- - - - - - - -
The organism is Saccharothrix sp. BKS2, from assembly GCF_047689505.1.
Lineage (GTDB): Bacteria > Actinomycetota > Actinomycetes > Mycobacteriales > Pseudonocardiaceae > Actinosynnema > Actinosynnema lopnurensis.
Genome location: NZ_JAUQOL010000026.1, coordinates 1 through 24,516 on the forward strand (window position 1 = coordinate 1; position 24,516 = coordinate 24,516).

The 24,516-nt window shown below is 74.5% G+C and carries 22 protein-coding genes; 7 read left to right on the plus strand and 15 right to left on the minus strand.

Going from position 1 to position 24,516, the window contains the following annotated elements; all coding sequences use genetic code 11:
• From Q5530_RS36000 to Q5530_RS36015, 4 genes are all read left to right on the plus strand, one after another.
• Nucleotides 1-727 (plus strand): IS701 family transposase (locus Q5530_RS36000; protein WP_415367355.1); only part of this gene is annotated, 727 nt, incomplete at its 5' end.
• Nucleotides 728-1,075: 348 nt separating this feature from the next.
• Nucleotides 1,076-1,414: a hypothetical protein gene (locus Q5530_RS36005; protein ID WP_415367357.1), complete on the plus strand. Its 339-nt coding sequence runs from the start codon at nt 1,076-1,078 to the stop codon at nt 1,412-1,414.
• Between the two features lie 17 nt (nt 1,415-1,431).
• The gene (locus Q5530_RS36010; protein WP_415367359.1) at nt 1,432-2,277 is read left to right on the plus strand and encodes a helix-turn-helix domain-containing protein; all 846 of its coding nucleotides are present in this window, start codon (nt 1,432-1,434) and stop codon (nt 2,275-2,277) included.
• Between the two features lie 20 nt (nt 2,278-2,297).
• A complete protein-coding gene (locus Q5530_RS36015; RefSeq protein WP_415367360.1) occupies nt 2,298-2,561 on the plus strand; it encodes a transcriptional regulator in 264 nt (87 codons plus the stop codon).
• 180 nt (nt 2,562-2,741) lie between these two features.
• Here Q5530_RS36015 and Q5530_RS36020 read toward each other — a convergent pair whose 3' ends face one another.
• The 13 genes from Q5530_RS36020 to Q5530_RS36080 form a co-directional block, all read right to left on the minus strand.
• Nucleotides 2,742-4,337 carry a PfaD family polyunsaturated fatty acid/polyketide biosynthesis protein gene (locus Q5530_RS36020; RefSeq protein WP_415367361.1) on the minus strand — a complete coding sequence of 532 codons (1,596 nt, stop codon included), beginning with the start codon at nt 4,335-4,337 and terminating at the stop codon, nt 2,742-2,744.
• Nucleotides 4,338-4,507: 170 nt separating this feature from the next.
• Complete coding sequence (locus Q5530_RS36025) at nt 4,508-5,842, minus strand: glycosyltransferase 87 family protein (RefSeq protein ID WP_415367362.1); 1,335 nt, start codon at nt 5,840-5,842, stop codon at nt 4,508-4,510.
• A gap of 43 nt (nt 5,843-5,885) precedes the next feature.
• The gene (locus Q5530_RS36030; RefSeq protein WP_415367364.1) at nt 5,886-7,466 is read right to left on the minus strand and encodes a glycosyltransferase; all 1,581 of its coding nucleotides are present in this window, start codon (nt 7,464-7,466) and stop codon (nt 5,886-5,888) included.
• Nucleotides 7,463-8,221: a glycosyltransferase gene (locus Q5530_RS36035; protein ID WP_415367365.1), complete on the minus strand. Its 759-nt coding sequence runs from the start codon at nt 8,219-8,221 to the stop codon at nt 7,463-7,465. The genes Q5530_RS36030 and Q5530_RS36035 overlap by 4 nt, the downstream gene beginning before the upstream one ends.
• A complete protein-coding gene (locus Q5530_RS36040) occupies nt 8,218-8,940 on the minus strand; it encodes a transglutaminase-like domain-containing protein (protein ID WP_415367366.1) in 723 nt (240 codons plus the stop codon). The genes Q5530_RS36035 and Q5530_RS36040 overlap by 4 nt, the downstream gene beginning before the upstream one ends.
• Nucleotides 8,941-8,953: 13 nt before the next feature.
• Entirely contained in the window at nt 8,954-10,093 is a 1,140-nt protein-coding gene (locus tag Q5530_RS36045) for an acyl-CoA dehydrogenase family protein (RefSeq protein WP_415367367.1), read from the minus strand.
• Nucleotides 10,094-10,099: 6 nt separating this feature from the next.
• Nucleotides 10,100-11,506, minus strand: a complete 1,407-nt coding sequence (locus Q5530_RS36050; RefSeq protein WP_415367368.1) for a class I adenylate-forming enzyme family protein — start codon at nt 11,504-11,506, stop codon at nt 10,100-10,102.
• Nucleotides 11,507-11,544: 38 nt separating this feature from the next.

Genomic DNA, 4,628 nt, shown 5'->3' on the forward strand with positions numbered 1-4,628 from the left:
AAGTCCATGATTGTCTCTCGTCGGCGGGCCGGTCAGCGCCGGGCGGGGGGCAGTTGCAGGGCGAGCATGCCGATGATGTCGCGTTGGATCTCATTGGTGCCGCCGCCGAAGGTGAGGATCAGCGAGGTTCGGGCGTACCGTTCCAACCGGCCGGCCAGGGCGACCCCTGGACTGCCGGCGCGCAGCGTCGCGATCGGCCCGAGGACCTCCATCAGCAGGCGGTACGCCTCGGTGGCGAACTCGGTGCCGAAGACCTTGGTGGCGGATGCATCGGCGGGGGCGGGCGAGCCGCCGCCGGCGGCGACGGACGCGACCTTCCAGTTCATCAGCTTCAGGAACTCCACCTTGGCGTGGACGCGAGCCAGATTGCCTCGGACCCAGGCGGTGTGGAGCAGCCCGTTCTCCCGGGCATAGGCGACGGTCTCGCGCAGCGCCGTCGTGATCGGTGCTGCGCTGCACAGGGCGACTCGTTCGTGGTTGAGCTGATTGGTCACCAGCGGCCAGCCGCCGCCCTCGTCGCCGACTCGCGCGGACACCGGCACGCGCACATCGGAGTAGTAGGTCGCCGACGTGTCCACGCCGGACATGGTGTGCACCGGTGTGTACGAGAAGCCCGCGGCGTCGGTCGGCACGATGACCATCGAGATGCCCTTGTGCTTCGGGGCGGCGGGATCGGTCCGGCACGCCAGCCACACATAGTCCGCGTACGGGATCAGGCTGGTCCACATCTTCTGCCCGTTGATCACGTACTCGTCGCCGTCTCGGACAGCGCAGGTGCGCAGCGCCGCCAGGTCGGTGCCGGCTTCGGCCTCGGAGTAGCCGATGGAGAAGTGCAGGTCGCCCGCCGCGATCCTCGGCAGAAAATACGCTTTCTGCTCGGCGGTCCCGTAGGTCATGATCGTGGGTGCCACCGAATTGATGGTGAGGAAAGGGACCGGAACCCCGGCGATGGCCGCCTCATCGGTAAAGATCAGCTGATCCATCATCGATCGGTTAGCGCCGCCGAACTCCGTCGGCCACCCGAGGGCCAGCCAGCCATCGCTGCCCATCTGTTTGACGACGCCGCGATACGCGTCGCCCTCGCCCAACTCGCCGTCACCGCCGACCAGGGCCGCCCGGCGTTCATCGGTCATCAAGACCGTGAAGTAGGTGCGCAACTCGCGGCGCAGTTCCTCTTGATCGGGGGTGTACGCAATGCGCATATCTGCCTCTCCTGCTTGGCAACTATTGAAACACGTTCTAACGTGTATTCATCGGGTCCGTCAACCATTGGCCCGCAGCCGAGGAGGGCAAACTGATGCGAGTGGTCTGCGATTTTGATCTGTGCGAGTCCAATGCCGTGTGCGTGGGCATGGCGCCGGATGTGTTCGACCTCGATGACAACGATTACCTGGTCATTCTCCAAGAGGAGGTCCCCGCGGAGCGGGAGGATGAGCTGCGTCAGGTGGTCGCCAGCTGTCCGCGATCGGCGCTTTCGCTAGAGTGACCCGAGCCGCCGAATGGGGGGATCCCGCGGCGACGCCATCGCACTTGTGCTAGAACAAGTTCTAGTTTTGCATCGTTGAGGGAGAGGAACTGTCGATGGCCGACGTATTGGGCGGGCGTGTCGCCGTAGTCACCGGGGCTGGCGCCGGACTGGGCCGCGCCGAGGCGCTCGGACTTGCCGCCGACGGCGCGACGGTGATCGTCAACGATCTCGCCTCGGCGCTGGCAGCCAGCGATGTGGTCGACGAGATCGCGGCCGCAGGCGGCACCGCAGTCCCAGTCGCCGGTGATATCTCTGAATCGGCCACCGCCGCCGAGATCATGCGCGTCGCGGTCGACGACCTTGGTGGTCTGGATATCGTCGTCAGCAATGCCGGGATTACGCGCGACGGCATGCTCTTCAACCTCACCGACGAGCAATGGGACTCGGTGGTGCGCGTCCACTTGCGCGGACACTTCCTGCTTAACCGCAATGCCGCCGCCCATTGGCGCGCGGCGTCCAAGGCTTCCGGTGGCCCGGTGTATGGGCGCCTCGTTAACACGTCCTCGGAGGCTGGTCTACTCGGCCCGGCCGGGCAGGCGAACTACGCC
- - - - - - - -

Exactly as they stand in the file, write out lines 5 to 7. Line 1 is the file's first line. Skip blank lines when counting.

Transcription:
Going from position 1 to position 24,516, the window contains the following annotated elements; all coding sequences use genetic code 11:
• From Q5530_RS36000 to Q5530_RS36015, 4 genes are all read left to right on the plus strand, one after another.
• Nucleotides 1-727 (plus strand): IS701 family transposase (locus Q5530_RS36000; protein WP_415367355.1); only part of this gene is annotated, 727 nt, incomplete at its 5' end.